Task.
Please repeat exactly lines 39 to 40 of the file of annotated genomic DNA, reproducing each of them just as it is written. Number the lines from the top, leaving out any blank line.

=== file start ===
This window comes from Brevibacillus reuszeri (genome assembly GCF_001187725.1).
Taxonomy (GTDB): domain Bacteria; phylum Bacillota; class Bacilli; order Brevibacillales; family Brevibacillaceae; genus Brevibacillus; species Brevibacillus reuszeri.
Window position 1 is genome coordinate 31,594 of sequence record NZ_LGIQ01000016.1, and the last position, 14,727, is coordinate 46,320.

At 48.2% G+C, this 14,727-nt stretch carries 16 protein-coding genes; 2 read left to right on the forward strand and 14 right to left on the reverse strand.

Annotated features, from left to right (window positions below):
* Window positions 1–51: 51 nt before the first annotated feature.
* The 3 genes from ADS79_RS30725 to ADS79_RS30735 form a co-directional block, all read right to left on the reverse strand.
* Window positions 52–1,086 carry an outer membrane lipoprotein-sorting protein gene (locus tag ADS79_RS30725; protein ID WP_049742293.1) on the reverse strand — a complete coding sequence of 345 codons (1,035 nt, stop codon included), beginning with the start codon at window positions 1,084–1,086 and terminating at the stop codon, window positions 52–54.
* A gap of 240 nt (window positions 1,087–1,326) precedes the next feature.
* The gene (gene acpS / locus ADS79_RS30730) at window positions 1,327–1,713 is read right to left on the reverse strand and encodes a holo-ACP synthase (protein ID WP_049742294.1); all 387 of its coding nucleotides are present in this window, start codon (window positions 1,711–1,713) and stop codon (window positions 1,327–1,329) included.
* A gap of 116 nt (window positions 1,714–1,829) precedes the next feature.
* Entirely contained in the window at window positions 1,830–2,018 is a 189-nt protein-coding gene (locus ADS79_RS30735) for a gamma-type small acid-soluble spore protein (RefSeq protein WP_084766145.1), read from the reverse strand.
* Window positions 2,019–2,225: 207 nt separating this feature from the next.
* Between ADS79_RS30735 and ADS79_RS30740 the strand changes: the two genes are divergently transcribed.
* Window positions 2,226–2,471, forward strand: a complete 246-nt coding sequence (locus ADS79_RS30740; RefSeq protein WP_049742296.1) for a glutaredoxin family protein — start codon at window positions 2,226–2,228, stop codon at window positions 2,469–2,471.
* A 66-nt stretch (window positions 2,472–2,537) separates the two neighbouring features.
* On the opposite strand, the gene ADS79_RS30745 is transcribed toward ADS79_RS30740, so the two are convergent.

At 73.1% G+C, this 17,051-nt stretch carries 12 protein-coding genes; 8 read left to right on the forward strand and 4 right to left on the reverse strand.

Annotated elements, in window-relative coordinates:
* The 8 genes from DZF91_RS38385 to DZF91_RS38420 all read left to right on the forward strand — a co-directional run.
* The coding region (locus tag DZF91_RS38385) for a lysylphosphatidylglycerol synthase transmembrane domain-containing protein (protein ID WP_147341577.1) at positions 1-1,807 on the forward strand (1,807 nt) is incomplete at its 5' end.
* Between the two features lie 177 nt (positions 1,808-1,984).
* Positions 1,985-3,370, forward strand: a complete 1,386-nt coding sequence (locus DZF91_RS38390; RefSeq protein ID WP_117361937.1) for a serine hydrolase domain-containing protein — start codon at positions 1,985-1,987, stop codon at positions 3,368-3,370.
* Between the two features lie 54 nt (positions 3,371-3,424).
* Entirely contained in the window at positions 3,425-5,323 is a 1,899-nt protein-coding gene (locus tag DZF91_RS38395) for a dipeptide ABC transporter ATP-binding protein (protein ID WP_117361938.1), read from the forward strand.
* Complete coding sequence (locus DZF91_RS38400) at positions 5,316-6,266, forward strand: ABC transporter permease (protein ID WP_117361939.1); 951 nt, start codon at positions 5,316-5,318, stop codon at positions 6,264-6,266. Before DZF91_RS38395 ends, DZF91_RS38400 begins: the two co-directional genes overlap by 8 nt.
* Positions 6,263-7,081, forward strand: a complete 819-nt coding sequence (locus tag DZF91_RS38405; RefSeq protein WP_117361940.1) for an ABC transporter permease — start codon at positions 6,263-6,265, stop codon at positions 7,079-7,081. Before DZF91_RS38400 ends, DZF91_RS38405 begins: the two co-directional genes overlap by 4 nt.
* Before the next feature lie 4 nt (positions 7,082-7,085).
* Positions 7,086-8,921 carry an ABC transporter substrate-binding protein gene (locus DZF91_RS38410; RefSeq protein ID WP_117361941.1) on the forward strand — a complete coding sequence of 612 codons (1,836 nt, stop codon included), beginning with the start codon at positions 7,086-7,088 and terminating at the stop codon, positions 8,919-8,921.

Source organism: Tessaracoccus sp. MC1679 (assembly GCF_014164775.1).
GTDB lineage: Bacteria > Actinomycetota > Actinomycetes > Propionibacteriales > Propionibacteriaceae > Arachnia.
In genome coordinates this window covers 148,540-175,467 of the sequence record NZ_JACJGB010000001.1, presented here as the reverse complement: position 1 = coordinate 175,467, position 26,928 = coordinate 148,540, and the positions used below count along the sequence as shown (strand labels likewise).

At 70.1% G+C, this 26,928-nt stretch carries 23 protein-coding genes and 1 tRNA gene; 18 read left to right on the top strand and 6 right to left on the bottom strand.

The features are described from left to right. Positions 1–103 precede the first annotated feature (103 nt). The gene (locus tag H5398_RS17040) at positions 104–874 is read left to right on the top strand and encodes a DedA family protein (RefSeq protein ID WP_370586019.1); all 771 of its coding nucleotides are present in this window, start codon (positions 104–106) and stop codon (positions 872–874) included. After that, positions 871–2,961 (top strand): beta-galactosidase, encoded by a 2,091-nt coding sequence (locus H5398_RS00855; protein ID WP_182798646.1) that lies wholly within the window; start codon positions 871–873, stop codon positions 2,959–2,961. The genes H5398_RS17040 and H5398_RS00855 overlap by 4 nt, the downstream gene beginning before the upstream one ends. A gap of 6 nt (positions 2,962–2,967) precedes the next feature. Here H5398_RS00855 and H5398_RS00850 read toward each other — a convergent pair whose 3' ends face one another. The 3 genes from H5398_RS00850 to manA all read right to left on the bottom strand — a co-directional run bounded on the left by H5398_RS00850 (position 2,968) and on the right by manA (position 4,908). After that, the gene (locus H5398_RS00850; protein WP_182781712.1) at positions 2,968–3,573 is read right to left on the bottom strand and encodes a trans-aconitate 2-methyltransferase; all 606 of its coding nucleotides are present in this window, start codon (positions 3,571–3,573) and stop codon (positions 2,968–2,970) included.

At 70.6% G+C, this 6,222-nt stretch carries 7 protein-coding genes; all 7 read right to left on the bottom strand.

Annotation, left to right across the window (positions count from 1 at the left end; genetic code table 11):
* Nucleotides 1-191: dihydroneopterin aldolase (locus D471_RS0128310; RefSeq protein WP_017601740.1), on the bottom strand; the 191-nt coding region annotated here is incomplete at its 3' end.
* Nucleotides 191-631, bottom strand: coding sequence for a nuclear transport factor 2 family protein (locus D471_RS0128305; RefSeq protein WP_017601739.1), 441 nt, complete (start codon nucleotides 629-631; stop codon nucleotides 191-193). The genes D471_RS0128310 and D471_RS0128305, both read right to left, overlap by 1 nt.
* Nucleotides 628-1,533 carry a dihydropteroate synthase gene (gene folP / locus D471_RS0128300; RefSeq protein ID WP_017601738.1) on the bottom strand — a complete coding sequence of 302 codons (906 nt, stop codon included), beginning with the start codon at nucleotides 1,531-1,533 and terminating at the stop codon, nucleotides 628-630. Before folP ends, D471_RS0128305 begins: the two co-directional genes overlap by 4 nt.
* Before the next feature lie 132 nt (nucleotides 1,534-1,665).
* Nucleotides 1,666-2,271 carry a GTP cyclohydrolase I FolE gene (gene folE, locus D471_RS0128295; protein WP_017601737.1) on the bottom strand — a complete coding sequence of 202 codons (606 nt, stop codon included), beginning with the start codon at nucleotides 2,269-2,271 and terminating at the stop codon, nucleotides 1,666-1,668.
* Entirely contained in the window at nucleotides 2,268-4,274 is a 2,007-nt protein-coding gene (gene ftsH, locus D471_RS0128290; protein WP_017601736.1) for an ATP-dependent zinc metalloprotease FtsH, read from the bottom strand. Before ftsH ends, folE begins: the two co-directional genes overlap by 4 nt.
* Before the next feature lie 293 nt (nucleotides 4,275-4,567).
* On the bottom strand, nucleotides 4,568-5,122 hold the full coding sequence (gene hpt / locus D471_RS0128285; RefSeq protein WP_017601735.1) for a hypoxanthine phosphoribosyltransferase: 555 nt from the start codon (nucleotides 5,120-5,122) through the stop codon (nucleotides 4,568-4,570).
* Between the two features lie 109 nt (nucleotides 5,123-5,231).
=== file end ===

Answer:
* Nucleotides 628-1,533 carry a dihydropteroate synthase gene (gene folP / locus D471_RS0128300; RefSeq protein ID WP_017601738.1) on the bottom strand — a complete coding sequence of 302 codons (906 nt, stop codon included), beginning with the start codon at nucleotides 1,531-1,533 and terminating at the stop codon, nucleotides 628-630. Before folP ends, D471_RS0128305 begins: the two co-directional genes overlap by 4 nt.
* Before the next feature lie 132 nt (nucleotides 1,534-1,665).